Since 1934, homeowners have relied on FHA Loan programs provided by the Federal Housing Administration to purchase their first home.
Here are five important facts to know about FHA Loans:
FHA Loans are Secured by the US Government
The Federal Housing Administration, which is part of the Department of Housing and Urban Development, insures home loans provided by FHA-approved lenders. That means even if a borrower defaults on his or her loan, the lender is protected.
Essentially, lenders can offer you more attractive loans with lower down payments because they trust the government will insure it in case you default (meaning you are unable to pay your loan). This is why FHA loans for homeowners are a good solution for new homeowners who can’t make the standard 20% down payment on their first home.
You Have to Use FHA-Approved Lenders to Get One
The FHA requires you to purchase a loan from a FHA-approved lender before the FHA can insure it. Make sure you ask your lender if they are approved to make sure you’re able to receive this loan option. And make sure you get multiple quotes
It’s Easier to Qualify for FHA Loans
Compared to stricter conventional loan programs which lenders may offer, you don’t need an extended credit history to qualify for an FHA loan. Generally, whether you are growing your credit score or still feel the burden of student debt on your credit history, FHA loan approvals are more forgiving of imperfect financial situations.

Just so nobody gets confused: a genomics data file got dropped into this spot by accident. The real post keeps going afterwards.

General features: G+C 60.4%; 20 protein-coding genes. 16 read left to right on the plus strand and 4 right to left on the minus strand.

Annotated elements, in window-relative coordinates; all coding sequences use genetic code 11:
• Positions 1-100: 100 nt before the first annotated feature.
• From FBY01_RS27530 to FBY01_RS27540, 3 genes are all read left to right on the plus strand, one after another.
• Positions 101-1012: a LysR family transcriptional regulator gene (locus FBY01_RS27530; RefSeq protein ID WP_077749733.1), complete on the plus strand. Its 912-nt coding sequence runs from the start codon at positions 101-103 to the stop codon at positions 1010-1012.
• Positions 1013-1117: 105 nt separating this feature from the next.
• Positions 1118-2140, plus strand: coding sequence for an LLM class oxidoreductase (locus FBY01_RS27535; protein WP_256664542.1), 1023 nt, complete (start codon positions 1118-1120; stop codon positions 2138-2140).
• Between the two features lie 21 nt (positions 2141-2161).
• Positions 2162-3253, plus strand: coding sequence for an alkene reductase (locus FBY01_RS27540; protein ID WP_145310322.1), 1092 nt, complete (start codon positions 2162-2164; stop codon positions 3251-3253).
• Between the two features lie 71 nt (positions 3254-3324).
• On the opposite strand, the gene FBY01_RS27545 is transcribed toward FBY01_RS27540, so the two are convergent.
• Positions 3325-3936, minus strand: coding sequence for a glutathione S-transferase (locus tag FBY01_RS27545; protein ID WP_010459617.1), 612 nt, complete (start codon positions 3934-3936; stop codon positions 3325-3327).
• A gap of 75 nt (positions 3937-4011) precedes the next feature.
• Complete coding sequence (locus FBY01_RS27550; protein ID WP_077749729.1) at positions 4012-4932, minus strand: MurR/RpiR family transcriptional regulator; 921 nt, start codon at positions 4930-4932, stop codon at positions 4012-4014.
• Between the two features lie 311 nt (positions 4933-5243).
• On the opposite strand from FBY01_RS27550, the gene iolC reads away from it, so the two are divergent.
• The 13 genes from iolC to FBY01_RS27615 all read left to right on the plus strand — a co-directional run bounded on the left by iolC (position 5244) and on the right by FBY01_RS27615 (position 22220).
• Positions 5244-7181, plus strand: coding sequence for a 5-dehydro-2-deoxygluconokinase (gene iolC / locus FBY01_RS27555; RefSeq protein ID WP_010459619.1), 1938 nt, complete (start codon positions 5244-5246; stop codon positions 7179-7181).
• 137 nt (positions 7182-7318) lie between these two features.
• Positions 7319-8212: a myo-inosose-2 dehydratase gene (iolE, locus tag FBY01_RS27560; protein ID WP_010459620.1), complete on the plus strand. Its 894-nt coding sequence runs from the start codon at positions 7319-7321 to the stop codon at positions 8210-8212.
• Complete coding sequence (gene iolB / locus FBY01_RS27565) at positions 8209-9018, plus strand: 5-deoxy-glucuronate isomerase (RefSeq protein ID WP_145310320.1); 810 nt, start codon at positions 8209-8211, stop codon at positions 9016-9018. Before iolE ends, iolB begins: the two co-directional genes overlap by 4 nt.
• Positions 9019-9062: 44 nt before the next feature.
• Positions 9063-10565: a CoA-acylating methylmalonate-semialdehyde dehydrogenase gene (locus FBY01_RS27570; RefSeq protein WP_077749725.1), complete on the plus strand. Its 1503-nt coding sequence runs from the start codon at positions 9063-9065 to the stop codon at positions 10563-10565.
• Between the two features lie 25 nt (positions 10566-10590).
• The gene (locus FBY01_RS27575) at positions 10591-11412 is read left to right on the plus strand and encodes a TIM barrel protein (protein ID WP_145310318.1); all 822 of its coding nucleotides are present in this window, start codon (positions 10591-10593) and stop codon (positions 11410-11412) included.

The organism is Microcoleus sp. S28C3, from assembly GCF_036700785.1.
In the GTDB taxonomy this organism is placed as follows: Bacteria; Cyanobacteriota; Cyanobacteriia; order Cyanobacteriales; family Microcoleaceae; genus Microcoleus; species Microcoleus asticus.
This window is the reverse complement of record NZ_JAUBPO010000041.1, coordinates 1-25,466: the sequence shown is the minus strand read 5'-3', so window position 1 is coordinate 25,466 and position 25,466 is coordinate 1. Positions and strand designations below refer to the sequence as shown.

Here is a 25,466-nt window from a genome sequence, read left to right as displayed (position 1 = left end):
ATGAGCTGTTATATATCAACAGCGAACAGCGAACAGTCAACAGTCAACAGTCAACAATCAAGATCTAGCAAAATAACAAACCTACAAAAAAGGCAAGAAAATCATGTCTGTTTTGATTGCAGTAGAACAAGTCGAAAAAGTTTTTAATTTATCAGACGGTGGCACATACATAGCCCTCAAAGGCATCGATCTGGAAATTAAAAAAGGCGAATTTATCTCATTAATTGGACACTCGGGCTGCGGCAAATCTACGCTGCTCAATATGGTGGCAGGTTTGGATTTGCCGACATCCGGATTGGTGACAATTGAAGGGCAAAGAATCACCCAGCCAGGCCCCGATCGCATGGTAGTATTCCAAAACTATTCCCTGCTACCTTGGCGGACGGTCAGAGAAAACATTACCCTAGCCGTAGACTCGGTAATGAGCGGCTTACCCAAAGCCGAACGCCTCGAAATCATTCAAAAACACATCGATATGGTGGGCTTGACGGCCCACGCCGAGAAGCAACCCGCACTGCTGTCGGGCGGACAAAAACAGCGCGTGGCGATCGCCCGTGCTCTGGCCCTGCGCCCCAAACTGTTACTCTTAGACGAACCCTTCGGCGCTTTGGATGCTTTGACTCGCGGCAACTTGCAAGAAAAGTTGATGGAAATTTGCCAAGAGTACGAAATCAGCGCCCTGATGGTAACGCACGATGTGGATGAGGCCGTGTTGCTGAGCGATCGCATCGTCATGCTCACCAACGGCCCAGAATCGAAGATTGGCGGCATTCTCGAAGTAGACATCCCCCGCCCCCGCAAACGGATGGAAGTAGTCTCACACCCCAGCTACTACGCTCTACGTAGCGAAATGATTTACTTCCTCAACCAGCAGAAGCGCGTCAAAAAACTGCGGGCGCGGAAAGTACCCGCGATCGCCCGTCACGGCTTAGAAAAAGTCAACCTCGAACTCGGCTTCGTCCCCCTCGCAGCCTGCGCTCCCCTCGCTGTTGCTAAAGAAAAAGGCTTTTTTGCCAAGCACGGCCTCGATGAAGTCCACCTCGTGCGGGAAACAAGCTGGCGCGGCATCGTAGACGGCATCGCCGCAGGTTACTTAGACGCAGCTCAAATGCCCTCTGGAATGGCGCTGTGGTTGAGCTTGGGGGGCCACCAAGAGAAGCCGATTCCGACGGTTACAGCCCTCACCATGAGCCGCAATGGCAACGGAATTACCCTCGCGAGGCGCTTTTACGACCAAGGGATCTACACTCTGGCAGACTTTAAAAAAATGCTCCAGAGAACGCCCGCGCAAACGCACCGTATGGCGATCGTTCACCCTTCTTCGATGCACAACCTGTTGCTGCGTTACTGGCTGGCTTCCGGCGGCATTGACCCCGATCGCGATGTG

Your Credit Doesn’t Need to be Excellent
Typically, borrowers with a credit score between 500 and 579 should expect to make a down payment on their first home of about 10 percent. If your credit score is 580 or higher, you can expect a much lower down-payment minimum of 3.5 percent.
If your score is below 500, you likely won’t be able to take advantage of an FHA loan. However, lenders have been able to still attain an FHA loan depending on the borrower’s specific credit history. Ask your mortgage assistant to see how and if you qualify for FHA loans just to be sure you’re not missing out.
There are Multiple Types of FHA Loans
For seniors over the age of 62, FHA Reverse Mortgages can assist with turning your home equity into cash to supplement social security or other limited income. There are even FHA Energy-Efficient Mortgages to help finance energy-efficient improvements to your household, which can lessen the burden of paying for your home every month.
If you want to refinance your FHA mortgage and it’s current and at least six months old, and you could reduce your term or rate, FHA Streamline Refinance could be for you. You may be surprised by the government-sponsored cost-saving solutions you may qualify for. See your credit score without impacting your credit.